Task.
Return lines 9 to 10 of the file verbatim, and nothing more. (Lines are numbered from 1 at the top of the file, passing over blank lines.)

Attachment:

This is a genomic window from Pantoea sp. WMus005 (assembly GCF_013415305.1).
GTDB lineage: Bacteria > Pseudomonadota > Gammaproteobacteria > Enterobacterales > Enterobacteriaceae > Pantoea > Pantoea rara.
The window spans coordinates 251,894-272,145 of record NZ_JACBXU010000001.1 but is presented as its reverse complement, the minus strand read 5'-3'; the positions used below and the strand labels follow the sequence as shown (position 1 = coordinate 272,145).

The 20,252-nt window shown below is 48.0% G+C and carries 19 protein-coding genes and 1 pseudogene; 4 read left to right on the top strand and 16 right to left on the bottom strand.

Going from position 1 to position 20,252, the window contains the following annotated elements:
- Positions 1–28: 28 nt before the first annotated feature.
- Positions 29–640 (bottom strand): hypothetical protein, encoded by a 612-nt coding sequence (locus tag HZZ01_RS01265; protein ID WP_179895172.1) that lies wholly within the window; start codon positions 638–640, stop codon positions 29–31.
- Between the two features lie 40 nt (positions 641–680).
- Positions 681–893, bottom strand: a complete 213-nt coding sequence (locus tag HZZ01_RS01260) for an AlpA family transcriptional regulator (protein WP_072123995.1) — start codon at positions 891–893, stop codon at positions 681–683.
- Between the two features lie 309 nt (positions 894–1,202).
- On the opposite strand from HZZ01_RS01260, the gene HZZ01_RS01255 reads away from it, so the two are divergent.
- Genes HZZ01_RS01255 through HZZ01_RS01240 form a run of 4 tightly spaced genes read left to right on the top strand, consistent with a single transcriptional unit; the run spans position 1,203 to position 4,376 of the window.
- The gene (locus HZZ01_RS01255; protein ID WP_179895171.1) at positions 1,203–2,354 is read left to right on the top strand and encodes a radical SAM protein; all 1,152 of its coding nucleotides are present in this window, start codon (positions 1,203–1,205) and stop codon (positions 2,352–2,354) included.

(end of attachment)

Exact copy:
- Positions 681–893, bottom strand: a complete 213-nt coding sequence (locus tag HZZ01_RS01260) for an AlpA family transcriptional regulator (protein WP_072123995.1) — start codon at positions 891–893, stop codon at positions 681–683.
- Between the two features lie 309 nt (positions 894–1,202).